Most people realize that AIDS came from the homosexual community. It was one guy screwing a monkey, if I recall correctly, and then having sex with men. It was an airline pilot, if I recall.
As Andy reported Friday, Campfield went on to assert that heterosexuals are virtually immune to HIV/AIDS.
I took a look at what appears to be Sen. Campfield's blog — the link to which was helpfully supplied supplied by a Towleroad reader last week — and it seems Campfield has actually read And The Band Played On. Campfield wrote:
The research on sex with a monkey being the first transmitter of AIDS has not been proven nor firmly dis proven. It is one of about 5 theories I was able to find on the source of AIDS. No credible source said any one was clearly definitive one way or the other.
It was first published I think in a book which documents the history of the AIDS epidemic is entitled "And the Band Played On." The author of "And the Band Played on" was appalled by the unsanitary and degrading behavior of homosexuals. He died of AIDS a year after his book was published. The homosexual pilot comment was first printed in the American Journal of medicine article about "Patient 0". His name was Gaeton Dugas. While possibly not the first person with AIDS he is still widely considered the person who widely transmitted the modern outbreak of the disease.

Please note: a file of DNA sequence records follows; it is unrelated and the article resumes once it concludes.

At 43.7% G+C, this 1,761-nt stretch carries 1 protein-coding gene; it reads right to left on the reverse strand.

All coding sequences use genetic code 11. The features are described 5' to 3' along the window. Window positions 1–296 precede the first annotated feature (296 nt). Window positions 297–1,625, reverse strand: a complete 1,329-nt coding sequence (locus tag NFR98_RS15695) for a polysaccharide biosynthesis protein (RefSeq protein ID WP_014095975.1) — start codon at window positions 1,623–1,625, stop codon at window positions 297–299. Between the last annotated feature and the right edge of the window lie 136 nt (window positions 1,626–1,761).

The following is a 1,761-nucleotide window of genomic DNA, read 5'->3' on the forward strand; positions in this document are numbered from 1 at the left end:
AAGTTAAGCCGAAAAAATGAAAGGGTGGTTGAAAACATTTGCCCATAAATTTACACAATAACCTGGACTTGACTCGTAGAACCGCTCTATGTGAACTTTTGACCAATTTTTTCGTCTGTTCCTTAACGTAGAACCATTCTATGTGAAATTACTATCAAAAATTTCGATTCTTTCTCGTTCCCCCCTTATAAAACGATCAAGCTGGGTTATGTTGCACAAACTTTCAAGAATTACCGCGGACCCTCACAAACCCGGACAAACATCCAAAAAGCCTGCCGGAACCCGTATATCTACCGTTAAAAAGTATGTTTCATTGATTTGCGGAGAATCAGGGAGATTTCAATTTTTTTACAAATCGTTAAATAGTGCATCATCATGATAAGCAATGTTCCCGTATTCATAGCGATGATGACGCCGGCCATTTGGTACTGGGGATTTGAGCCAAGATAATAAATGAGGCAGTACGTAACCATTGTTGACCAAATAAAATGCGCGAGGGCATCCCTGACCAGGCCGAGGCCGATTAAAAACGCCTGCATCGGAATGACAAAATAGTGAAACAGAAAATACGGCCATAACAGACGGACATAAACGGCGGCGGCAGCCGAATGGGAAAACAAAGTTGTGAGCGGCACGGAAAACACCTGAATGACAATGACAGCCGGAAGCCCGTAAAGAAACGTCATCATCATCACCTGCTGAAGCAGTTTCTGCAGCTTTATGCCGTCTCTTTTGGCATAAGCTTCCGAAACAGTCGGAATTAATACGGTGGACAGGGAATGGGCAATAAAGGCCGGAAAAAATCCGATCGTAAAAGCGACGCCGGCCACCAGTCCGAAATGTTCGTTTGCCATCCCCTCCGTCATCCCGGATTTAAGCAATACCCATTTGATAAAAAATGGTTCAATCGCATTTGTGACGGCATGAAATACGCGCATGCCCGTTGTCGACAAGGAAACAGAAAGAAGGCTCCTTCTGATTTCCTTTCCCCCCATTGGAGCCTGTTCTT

This is a remarkable document, and not only because it demonstrates that at least one American legislator is unable to spell "disproven." (I don't think it's a fluke, for Sen. Campfield demonstrates similar difficulties with prefixes elsewhere on his blog.) Mostly it's remarkable for demonstrating a terrifying absence of reading comprehension on the part of a man who makes laws regulating the behaviors of people he reads about. As even the most casual AIDS scholars surely know, Gaetan Dugas was no pilot, and it's never been suggested that he had sex with monkeys. (And some would say that Randy Shilts was anything but "appalled" at the excesses of gay life in the 1970s, but that's another matter.) And it's not just "possible" that Dugas wasn't the first person with AIDS. Unless the tweenaged Gaetan Dugas spent the mid-1960s trafficking diseases between Africa and Missouri, it's a fact.
No one can know everything, and nothing can be known by everybody. But Sen. Campfield is the author of Tennessee's "Don't Say Gay" bill — which he defends, in the very same blog post, by stating that:
– While there is a scientific and educational need to mention the basics of heterosexuality when teaching the basics of reproduction (XY chromosomes, etc.) there is no scientific need to mention homosexuality as homosexuals do not naturally reproduce.
– We are falling behind the rest of the world in math, science, and English amongst other things. Tennessee ranks about 46th in most areas. Social engineering is just one less issue teachers should have to worry about teaching as part of their curricula.
— and so it shouldn't be too much to hope he'd attempt to understand the populations he means to rule. But he won't. It's a testament to Sen. Campfield's incuriousness that he doesn't bother to wonder why, given his own standards, prepubescent children should know about "natural reproduction" but not plain-old sex; or what positions vis a vis sexuality are taken by those countries which have eclipsed the United States in "math, science, and English amongst other things."